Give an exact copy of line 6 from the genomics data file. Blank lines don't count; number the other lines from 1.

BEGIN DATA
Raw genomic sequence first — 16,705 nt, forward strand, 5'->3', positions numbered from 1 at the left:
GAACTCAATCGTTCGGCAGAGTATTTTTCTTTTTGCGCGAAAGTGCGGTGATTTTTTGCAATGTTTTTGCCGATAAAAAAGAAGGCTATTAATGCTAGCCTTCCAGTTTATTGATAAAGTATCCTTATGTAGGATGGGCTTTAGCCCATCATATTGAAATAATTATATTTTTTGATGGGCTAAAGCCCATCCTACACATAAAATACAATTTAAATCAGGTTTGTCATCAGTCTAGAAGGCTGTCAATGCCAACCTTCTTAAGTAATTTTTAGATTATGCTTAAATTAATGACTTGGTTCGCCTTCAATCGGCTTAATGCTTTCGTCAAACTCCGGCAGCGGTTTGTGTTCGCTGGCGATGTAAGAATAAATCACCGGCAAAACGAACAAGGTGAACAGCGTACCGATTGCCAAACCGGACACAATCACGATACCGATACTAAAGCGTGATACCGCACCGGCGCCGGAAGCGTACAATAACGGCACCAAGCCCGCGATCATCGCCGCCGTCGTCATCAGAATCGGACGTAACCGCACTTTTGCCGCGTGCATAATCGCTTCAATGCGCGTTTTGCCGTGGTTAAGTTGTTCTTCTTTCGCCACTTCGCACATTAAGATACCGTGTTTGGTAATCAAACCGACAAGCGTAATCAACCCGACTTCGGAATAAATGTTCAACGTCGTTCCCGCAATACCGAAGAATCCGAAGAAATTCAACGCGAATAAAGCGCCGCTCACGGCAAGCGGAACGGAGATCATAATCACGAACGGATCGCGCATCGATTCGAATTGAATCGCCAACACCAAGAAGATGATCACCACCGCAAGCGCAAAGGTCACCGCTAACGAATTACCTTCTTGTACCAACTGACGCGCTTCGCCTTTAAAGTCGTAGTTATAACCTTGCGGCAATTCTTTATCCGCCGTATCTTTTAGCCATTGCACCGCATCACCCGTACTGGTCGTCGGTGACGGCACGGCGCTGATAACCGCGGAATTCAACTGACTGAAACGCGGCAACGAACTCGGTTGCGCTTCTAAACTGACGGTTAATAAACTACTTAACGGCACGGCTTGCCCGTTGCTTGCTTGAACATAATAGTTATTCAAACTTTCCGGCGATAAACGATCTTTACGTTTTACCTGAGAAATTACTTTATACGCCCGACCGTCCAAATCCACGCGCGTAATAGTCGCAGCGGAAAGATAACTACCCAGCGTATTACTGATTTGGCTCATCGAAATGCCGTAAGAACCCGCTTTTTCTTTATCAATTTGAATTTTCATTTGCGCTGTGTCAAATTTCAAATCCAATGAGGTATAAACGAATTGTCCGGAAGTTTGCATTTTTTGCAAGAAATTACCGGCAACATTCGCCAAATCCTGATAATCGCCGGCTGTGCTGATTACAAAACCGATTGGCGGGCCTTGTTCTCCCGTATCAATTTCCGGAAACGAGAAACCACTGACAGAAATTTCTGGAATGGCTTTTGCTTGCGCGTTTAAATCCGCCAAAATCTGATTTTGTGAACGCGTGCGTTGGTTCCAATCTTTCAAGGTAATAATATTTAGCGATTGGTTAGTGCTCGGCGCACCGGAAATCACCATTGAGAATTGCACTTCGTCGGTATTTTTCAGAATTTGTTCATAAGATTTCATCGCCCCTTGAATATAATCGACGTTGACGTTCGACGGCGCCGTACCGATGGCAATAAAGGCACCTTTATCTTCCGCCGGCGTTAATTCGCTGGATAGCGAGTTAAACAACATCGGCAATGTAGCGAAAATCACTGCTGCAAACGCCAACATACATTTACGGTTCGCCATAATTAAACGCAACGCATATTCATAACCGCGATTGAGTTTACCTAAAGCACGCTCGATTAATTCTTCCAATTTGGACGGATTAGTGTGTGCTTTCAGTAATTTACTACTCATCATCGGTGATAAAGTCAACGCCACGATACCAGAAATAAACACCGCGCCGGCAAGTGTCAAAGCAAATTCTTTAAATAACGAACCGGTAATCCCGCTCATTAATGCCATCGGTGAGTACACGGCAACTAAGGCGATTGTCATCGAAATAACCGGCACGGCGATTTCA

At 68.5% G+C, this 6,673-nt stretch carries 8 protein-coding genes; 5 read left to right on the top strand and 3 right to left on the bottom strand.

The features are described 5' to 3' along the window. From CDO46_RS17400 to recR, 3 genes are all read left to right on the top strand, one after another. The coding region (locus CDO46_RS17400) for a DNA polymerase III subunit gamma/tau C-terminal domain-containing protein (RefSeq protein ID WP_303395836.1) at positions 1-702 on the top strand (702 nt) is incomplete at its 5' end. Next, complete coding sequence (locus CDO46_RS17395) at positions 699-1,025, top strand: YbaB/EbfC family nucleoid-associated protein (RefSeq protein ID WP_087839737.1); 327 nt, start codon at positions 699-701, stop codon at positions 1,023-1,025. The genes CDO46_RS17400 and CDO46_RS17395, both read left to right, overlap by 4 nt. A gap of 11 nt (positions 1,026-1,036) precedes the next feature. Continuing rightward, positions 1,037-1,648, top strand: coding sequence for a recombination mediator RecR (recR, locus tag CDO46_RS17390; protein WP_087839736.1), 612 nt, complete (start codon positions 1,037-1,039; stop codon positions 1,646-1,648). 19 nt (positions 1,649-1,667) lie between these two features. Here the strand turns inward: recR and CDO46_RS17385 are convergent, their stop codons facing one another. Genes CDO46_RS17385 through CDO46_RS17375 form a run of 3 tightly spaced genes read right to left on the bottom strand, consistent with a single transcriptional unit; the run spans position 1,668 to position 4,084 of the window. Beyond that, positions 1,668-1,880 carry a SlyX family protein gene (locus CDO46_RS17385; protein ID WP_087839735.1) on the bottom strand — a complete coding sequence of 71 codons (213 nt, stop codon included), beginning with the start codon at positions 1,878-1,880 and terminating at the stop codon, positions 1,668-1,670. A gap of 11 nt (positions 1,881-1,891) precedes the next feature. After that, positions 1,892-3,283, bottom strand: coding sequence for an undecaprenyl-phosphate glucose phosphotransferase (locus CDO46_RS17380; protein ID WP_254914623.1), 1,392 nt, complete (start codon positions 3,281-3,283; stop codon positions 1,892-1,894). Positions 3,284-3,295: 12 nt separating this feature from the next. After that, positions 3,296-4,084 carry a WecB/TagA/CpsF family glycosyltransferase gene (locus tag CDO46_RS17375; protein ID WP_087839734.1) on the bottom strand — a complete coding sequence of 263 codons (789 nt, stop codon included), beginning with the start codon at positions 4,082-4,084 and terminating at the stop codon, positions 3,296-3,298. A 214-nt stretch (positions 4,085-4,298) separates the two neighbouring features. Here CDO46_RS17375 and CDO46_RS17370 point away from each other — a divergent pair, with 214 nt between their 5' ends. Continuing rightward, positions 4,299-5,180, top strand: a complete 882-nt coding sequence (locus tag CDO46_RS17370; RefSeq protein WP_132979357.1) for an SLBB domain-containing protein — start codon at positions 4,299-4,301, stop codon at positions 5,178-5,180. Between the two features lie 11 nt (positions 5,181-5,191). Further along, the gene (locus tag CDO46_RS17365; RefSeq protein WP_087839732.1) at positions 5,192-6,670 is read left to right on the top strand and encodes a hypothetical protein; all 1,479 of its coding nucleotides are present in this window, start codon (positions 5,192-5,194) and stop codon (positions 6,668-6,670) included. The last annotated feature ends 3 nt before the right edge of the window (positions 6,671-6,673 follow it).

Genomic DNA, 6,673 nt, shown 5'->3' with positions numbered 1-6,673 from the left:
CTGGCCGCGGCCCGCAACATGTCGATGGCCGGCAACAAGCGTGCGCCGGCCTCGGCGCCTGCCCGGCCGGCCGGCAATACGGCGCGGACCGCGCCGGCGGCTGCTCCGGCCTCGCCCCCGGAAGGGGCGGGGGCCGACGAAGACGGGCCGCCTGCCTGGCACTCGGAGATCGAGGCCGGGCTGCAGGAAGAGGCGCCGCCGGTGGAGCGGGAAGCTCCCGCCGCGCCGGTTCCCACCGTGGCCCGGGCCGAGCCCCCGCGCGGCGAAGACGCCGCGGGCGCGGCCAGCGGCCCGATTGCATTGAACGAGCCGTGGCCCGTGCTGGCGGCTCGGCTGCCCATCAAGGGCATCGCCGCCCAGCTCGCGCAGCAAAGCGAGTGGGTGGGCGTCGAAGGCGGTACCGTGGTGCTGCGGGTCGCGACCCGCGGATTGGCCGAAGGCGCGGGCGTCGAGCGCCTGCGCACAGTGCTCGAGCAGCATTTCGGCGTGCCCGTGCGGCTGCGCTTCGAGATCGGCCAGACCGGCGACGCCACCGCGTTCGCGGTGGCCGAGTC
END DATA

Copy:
CTGGCCGCGGCCCGCAACATGTCGATGGCCGGCAACAAGCGTGCGCCGGCCTCGGCGCCTGCCCGGCCGGCCGGCAATACGGCGCGGACCGCGCCGGCGGCTGCTCCGGCCTCGCCCCCGGAAGGGGCGGGGGCCGACGAAGACGGGCCGCCTGCCTGGCACTCGGAGATCGAGGCCGGGCTGCAGGAAGAGGCGCCGCCGGTGGAGCGGGAAGCTCCCGCCGCGCCGGTTCCCACCGTGGCCCGGGCCGAGCCCCCGCGCGGCGAAGACGCCGCGGGCGCGGCCAGCGGCCCGATTGCATTGAACGAGCCGTGGCCCGTGCTGGCGGCTCGGCTGCCCATCAAGGGCATCGCCGCCCAGCTCGCGCAGCAAAGCGAGTGGGTGGGCGTCGAAGGCGGTACCGTGGTGCTGCGGGTCGCGACCCGCGGATTGGCCGAAGGCGCGGGCGTCGAGCGCCTGCGCACAGTGCTCGAGCAGCATTTCGGCGTGCCCGTGCGGCTGCGCTTCGAGATCGGCCAGACCGGCGACGCCACCGCGTTCGCGGTGGCCGAGTC